When Howard Carter opened Tutenkhamun’s tomb in 1922 he found artifacts that had not changed in over 3000 years. They were not faded, warped, stained or corroded; the materials had remained stable because they were in a stable environment. Once they were removed from the tomb, things began to happen. Not because the Time was right, but because of interactions with light, moisture and pollutants. The problem is not Time, but what happens during the passage. The older something is, the more opportunities it has had to fall into an uncongenial environment; tucked away in a dark, dry burial chamber, with no visitors touching or breathing, a mass of earth buffering any change in temperature, change can stand still.
Of course, the ancient Egyptians had chosen their materials well. Some materials, especially some combinations of materials, are self-destructive. Iron has been refined from iron ore at a great cost of energy, and it longs to relax with a drink and some oxygen; this quickly leads to rust.
Many things were not designed to last. Birds replace their feathers annually; these delicate structures are critical to survival and are very easily damaged. And their colours fade. Better to grow new ones than risk falling (or the loss of a mate). Feathered artifacts are difficult to preserve forever because they were made with an expected lifespan of about twelve months.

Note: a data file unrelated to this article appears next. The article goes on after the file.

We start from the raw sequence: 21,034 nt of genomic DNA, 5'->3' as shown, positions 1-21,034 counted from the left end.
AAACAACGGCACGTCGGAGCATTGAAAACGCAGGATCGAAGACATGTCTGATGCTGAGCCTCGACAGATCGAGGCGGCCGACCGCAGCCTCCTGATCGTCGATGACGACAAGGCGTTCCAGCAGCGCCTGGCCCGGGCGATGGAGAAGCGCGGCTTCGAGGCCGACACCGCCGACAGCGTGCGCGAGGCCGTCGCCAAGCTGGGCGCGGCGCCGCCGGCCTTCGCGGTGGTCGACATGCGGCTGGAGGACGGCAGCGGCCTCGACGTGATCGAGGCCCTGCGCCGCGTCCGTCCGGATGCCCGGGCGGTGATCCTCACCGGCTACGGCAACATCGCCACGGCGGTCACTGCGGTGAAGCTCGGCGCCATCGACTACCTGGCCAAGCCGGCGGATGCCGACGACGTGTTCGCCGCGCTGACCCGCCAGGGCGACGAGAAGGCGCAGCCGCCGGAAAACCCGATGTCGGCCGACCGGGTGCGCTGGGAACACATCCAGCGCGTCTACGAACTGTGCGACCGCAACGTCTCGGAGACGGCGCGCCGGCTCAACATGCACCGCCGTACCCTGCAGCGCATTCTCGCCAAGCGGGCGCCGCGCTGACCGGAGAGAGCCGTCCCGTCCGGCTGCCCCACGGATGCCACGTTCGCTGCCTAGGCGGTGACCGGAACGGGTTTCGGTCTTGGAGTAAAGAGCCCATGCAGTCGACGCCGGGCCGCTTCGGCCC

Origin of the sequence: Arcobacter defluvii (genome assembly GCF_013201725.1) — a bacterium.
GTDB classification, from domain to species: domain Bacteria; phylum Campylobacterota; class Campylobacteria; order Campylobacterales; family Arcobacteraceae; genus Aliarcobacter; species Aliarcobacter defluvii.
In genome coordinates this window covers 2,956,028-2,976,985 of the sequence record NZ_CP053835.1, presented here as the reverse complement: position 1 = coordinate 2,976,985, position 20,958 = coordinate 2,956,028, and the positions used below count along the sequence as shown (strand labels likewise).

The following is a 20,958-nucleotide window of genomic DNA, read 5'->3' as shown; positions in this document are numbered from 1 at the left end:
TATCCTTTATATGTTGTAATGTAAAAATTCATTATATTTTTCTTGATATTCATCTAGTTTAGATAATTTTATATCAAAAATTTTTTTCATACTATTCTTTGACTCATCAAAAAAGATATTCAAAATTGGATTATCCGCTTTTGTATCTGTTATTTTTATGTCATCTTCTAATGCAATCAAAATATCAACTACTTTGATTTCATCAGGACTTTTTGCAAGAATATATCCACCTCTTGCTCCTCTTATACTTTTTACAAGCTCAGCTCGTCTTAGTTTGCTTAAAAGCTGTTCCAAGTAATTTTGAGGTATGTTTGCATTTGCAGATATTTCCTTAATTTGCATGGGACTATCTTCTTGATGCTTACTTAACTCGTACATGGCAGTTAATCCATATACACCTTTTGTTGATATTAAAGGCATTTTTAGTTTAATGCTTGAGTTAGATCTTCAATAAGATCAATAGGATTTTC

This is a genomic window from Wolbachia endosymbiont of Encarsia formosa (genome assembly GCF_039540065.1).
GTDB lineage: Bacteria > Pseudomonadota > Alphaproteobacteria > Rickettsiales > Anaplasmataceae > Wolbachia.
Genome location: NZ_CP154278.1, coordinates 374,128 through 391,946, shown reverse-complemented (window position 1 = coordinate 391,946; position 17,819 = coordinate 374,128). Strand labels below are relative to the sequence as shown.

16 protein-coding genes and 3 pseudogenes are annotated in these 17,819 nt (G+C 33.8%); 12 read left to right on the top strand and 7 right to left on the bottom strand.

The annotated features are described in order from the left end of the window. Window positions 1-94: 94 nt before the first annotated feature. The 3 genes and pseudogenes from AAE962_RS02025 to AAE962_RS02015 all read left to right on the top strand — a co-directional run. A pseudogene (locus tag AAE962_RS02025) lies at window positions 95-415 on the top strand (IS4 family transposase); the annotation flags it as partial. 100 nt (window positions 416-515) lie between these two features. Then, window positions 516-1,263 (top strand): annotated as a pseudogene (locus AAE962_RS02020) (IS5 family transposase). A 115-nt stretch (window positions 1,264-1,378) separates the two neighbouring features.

Sometimes traditional associations of materials have masked their instability behind the labour of continual maintenance. However, constant cleaning and polishing diminishes an artifact little by little. And if it stops, the juxtaposition of incompatible materials shows.
Some materials are novel combinations of elements; if they suit the current application, few care what they will look like in 100 years.
Plastics have many desirable properties, but longevity is not high on the list; some of the earlier versions have already reached the limit of their stability. In the course of Time, perhaps all plastics will revert to their constituent parts.
Conservators cannot do very much about Inherent Vice. Artifacts can be stored without oxygen or at low temperatures, conditions where chemical reactions are slow; micro-environments can be created where conditions suit materials. But these solutions are expensive and they limit accessibility.
For most of the RBCM collections, Conservators try to control the environment in which artifacts exist, to eliminate or at least reduce the conditions that foster change. They try to keep light at a minimum.
They monitor the humidity and temperature so conditions can be changed if they become too wet or too dry.
They endeavour to keep insects and humans at bay.
Conservators know they can’t stop the flow of Time. All they can do to preserve artifacts is to minimize the opportunities for their destruction. Like the worst kind of parents they try to protect their charges by eliminating all experiences for fear that they may be damaging. If a Mummy’s Curse could shield artifacts from change, conservators would employ one in no time.